Nice commentary, lots of excellent points.
> MLS (Multilevel Security) is a mandatory protection mechanism required
> to meet the Orange Book B or A level requirements. B1 is the lowest
> Orange Book rating that supports MLS, A1 being the highest. The nice
> thing about MLS (also about Type Enforcement) is that the mechanism is
> explicitly built to fend off serious attacks against system security.
> Both mechanisms "label" all programs and data within the system and
> control access according to rules that are applied to all accesses and
> that can't be changed during normal system operation.
right on :)
[ snip more good stuff ]
> Here are some things Type Enforcement lets us do that we couldn't
> do as well with MLS protections:
> 1) Protect the integrity of firewall code. There's nothing in MLS
> restrictions that prevents you from installing subverted software.
> You can use MLS to write-protect some software and, if you're careful,
> you can make it difficult to substitute subverted software for
> application software. But it's not something the MLS concept is
> explicitly designed to do.
MLS can do this trivially by labeling system software at level 0 and
executing the code at level 1. Running programs are thus unauthorized
to change their content, or the content of other programs. Its a "no
write down" model. We've been using that for trojan horse protection
for years now.
> 2) Protect applications from one another. At its best MLS can protect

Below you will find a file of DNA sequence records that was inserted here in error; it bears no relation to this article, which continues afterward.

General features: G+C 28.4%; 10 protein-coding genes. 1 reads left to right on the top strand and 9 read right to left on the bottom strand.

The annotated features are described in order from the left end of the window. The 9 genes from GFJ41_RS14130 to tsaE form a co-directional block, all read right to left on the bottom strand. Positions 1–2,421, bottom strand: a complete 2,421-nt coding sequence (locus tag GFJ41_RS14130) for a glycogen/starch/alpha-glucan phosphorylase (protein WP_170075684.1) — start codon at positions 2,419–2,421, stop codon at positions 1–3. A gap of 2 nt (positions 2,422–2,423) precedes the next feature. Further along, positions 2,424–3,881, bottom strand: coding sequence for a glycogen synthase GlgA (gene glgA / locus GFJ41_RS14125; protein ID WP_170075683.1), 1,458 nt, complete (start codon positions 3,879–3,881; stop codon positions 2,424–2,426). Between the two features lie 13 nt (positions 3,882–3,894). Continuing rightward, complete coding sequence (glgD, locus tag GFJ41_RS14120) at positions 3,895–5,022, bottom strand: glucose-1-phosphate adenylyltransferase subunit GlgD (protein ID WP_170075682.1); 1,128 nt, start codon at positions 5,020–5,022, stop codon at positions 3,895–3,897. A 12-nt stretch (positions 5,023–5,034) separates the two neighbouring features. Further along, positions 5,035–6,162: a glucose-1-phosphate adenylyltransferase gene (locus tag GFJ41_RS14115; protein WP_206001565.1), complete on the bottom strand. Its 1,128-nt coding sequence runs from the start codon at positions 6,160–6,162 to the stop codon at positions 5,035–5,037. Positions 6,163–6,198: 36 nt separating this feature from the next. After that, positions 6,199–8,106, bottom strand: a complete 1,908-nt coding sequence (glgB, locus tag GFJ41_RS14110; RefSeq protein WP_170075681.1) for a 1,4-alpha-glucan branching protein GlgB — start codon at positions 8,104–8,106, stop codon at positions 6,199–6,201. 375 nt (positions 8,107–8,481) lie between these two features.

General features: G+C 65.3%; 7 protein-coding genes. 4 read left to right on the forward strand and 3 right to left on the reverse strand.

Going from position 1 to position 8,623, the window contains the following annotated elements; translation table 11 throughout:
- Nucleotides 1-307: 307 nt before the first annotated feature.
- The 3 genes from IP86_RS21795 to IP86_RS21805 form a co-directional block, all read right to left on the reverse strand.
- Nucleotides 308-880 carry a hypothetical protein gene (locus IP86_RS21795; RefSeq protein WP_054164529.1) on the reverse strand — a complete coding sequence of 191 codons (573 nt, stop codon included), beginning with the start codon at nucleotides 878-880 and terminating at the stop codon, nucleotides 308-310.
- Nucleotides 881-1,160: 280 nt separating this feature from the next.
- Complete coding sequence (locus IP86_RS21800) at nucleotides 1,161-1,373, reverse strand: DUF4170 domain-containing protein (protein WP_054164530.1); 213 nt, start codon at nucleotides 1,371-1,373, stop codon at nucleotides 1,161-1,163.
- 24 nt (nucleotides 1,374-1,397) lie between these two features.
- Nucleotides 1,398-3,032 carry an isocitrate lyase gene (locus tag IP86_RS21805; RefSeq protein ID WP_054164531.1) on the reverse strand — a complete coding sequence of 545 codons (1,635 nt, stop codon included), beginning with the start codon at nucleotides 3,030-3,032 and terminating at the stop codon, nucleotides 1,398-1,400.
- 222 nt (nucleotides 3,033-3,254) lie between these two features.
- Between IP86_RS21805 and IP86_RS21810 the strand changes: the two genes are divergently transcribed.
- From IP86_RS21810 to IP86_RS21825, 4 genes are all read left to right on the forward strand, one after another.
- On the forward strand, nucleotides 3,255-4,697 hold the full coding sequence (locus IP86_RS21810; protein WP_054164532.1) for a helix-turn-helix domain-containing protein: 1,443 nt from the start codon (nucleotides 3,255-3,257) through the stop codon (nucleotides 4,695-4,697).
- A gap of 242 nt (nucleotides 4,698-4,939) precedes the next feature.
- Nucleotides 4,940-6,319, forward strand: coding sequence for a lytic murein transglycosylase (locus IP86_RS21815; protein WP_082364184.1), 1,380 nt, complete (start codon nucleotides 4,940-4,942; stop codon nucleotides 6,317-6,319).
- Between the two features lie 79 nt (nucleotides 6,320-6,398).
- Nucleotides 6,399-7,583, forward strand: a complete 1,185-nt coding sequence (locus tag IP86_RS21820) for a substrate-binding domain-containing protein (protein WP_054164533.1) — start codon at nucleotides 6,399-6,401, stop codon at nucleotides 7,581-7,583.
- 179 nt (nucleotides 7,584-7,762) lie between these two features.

> one network from another. Sidewinder associates separate protection
> domains with separate TCP/IP ports. The connections associated with a
> particular application go directly to that application. If an attacker
> manages to overcome one application, Type Enforcement blocks any
> attacks on other applications, even those serving the same network.
Not sure what you mean here. We certainly have separation of address
space, that's C2 object reuse. Also some MLS systems have extensions
to apply policy to network connections.
> 3) Fast intrusion detection. Type Enforcement protections are tailored
> to the access requirements of the installed applications. An attack
> can only progress if the applications are made to misbehave and to
> access system resources in improper ways. These access violations
> are immediately detected and can be configured to generate an immediate
MLS has alarms too. Least privilege systems (B2 and up) can enumerate
the types of access that the application is allowed. Type enforcement
may be more flexible, I guess it depends on the implementation. C2
and higher can monitor forks, execs etc and look for odd behavior.
> Basically, MLS is designed to protect confidentiality. Firewalls need
> finer grained protection to maintain their integrity. MLS is better
> than nothing. Type Enforcement, however, is really designed for the job.
The confidentiality model can be used and/or expanded to handle other
types of problems as demonstrated above. Type Enforcement appears to
be a general model that is useful for firewalls. However, there are
lots of MLS systems out there that can be used as firewalls.
I think that both models are useful. The OB is showing its age, but
finds new territory w/ firewalls. I would give *lots* of points to a
vendor who implements their firewall on either model.
Secure Systems Engineering
AT&T Bell Labs